DUN-DUN-DUUUUUNNNN!

And on that somewhat ominous note, we wrap this episode – just in time for the Holiday Hiatus!

Of course, like last year, there will still be a certain amount of comic-related activity even during the holidays. Max-The-Artist and his wife Julie have been creating a fun and frisky three-page “Marissa’s Christmas” special, chock-full of tease and cookies and double-entendres. And we’ll also be participating in the Collective of Heroes “Secret Santa” art exchange again. So just a little holiday fun coming up for those who want to join in!

Votey!

And more below!


 

Bobservations

Huddle Up

 

The last panel shows the Strike Team instinctively huddling together as they realize that they are now being hunted. The meaning of the pose is fairly clear; humans do tend to cluster together when they are feeling insecure or threatened. From an evolutionary standpoint the instinct is sensible – grouping together has been a logical defense strategy for most of human existence. That’s because for eons the enemy was likely equipped with teeth and claws. Getting separated from the group was a guaranteed way to make yourself a target. Heck, even during the early stages of projectile weapons it still made sense, especially if you had shields that would stop arrows or spears. The Roman legion’s “turtle” formation was famously functional. And even some hundred-fifty years ago American settlers were still “circling the wagons.” Yes, huddling together was a sensible survival instinct.

Until the invention of bombs and rockets.

When I was working as a contractor doing effects for Army training, one of our primary functions was to get soldiers to unlearn a zillion years of evolutionary instinct. In modern warfare, a cluster of soldiers is a juicy target. And we, playing insurgents, could use that huddling instinct to our advantage. We’d be working within an established souk, where there was only one main route with a certain amount of cover. We knew that a squad of soldiers would be coming in to investigate our presence. They knew we were there, and they were supposed to take us out.

But because they knew we were there, they were jumpy as hell. So that gave us an edge. We’d set up a sniper with an AK some distance back into the souk, hidden inside a window at a safe distance (for him.) As the soldiers cautiously approached an area with a burned-out wreck of a car off to the side, he’d open up with his AK. And the soldiers, predictably, would all scramble for the same cover – the burned out car, where they’d instinctively huddle together.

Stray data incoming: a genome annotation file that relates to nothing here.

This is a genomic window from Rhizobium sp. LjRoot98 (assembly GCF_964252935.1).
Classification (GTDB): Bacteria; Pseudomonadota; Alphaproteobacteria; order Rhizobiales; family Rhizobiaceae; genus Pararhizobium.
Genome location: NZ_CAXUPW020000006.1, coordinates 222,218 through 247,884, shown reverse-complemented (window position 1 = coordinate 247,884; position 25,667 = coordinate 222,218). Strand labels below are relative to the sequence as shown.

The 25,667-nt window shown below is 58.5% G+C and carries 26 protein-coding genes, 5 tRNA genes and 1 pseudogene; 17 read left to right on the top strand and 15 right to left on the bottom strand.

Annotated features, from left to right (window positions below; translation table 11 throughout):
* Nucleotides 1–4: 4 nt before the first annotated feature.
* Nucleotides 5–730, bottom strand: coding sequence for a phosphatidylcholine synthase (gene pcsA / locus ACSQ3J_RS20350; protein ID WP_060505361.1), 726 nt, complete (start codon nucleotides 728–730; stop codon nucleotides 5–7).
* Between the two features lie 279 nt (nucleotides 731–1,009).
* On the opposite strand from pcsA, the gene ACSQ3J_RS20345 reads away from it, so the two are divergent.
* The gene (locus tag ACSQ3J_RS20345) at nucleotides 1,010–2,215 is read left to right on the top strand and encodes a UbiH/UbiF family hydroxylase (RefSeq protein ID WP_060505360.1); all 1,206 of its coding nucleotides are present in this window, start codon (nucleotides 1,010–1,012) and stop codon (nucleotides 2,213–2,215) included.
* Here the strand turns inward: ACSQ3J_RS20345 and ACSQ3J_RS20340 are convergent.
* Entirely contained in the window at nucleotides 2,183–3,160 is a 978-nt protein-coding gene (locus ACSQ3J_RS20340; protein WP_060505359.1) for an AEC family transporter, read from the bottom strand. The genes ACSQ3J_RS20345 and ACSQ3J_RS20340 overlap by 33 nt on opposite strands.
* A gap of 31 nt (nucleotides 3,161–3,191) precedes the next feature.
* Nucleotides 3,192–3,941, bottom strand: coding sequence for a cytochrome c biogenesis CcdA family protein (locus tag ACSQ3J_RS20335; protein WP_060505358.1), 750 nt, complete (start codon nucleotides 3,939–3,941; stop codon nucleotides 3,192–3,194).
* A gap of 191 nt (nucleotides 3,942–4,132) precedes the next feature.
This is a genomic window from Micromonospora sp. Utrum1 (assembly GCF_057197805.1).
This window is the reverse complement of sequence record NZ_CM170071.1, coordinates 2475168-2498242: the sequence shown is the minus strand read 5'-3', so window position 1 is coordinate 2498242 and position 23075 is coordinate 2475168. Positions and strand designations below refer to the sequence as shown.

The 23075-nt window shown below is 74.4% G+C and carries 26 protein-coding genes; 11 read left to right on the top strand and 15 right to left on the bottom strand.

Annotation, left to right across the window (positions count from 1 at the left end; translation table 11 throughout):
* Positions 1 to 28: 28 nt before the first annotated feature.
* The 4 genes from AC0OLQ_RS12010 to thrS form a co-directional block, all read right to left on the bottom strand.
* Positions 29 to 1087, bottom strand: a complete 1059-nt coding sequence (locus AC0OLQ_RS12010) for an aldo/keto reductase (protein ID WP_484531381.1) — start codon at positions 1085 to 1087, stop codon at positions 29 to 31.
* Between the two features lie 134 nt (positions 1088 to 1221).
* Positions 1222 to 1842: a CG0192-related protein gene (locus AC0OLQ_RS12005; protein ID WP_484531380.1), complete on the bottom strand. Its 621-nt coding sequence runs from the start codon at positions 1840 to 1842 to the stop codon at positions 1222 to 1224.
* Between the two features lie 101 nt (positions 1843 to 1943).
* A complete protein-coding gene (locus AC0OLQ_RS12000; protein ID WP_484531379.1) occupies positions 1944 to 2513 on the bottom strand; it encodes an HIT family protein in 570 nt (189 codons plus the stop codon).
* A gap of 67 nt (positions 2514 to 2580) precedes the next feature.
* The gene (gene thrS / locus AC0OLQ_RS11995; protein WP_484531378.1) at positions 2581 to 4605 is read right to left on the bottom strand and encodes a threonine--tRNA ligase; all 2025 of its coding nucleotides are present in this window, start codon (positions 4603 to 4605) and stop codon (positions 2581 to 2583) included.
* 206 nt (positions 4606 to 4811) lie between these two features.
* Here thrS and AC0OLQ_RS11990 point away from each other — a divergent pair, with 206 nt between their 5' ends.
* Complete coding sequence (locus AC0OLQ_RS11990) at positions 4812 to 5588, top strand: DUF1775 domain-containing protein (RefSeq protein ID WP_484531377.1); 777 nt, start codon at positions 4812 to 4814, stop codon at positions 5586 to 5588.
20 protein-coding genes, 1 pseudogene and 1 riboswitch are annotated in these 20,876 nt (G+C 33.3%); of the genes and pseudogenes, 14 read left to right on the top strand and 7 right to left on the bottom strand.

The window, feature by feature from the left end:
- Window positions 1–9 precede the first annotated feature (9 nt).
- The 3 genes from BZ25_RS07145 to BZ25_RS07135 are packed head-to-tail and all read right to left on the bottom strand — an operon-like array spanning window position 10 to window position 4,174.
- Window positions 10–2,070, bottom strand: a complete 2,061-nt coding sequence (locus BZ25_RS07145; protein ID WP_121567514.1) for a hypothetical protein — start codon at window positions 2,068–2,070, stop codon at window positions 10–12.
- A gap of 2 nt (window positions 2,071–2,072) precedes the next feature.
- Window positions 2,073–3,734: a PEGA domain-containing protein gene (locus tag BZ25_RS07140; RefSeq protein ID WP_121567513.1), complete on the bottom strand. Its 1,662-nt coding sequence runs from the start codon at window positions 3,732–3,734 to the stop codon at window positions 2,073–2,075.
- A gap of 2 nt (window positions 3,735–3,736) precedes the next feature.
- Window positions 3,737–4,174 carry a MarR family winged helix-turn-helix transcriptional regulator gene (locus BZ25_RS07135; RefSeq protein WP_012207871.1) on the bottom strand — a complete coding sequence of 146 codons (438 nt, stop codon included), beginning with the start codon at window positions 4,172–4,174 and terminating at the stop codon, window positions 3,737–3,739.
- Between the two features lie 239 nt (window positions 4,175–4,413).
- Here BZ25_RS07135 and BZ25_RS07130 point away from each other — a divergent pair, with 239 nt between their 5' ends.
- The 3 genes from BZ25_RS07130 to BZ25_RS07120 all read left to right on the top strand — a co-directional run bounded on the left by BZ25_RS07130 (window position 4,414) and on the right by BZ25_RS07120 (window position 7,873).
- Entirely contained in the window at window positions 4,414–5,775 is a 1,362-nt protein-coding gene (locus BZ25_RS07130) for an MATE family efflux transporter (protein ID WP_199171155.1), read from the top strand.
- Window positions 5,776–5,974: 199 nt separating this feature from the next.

Naturally, that was where we’d planted the IED or RPG effect. BOOM! A huge cloud of fuller’s earth and cork blasting into the air and a lot of soldiers “killed.” If we did it right, they’d all be “dead” and the OC/T (Observer Controller/Trainer) would have to “resurrect” a couple just so they could practice helping the “wounded.” Then the OC/T would give them a lecture about not bunching up and playing into the enemy’s hands. They learned, and by the end of the training we were lucky to get more than one or two, which was considered a waste of a good rocket-propelled grenade.

Of course, just to shake things up a bit, the trainers would occasionally send in some Rangers.

We’d be set up as usual, and waiting for targets. But there wouldn’t be any. We’d wait and wait, and after a while we would get nervous. Finally, there would be a movement – just a fleeting glimpse of a soldier, on a rooftop of the souk where no soldier was supposed to be. It was always too late to remember that if you actually see a Ranger, he intended that you should see him.

Our sniper, excited, would lean out the window trying to get a shot – and the invisible Ranger in the room behind him would shoot him in the head.

We’d react, standing up and yelling into our radios, startled as hell – and instinctively gathering together in our hiding area. Whereupon there would be a burst of gunfire from nowhere and we would all be “dead.” Really made you appreciate the value of a well-trained soldier.

Sure, in the last panel Max’s Ranger instincts may be chafing a bit at the others instinctively gathering around him, but he is the only trained soldier in the room. They can’t help it.

Besides, it’s the Holiday Season! Time for us all to gather together with our loved ones in a spirit of Peace and Joy and Snuggling!

Bring it in, y’all. And Merry Christmas!

— Bob out